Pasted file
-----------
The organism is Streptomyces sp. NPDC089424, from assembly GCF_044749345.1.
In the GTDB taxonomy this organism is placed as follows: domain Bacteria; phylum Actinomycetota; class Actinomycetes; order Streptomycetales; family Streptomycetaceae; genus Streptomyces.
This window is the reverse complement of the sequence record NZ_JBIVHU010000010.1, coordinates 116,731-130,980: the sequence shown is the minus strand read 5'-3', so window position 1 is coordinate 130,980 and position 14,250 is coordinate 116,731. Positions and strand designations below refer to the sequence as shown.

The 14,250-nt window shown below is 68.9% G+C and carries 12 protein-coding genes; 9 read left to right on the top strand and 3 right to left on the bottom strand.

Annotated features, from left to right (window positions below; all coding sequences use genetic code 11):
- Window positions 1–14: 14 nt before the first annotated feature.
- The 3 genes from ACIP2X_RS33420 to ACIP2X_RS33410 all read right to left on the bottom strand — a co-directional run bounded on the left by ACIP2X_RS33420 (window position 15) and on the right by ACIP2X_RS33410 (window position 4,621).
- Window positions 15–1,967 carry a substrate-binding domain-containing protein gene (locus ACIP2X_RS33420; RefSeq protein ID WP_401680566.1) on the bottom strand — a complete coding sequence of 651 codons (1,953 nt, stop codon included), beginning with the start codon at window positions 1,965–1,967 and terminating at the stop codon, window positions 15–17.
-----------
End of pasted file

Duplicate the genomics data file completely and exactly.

The organism is Streptomyces sp. NPDC089424, from assembly GCF_044749345.1.
In the GTDB taxonomy this organism is placed as follows: domain Bacteria; phylum Actinomycetota; class Actinomycetes; order Streptomycetales; family Streptomycetaceae; genus Streptomyces.
This window is the reverse complement of the sequence record NZ_JBIVHU010000010.1, coordinates 116,731-130,980: the sequence shown is the minus strand read 5'-3', so window position 1 is coordinate 130,980 and position 14,250 is coordinate 116,731. Positions and strand designations below refer to the sequence as shown.

The 14,250-nt window shown below is 68.9% G+C and carries 12 protein-coding genes; 9 read left to right on the top strand and 3 right to left on the bottom strand.

Annotated features, from left to right (window positions below; all coding sequences use genetic code 11):
- Window positions 1–14: 14 nt before the first annotated feature.
- The 3 genes from ACIP2X_RS33420 to ACIP2X_RS33410 all read right to left on the bottom strand — a co-directional run bounded on the left by ACIP2X_RS33420 (window position 15) and on the right by ACIP2X_RS33410 (window position 4,621).
- Window positions 15–1,967 carry a substrate-binding domain-containing protein gene (locus ACIP2X_RS33420; RefSeq protein ID WP_401680566.1) on the bottom strand — a complete coding sequence of 651 codons (1,953 nt, stop codon included), beginning with the start codon at window positions 1,965–1,967 and terminating at the stop codon, window positions 15–17.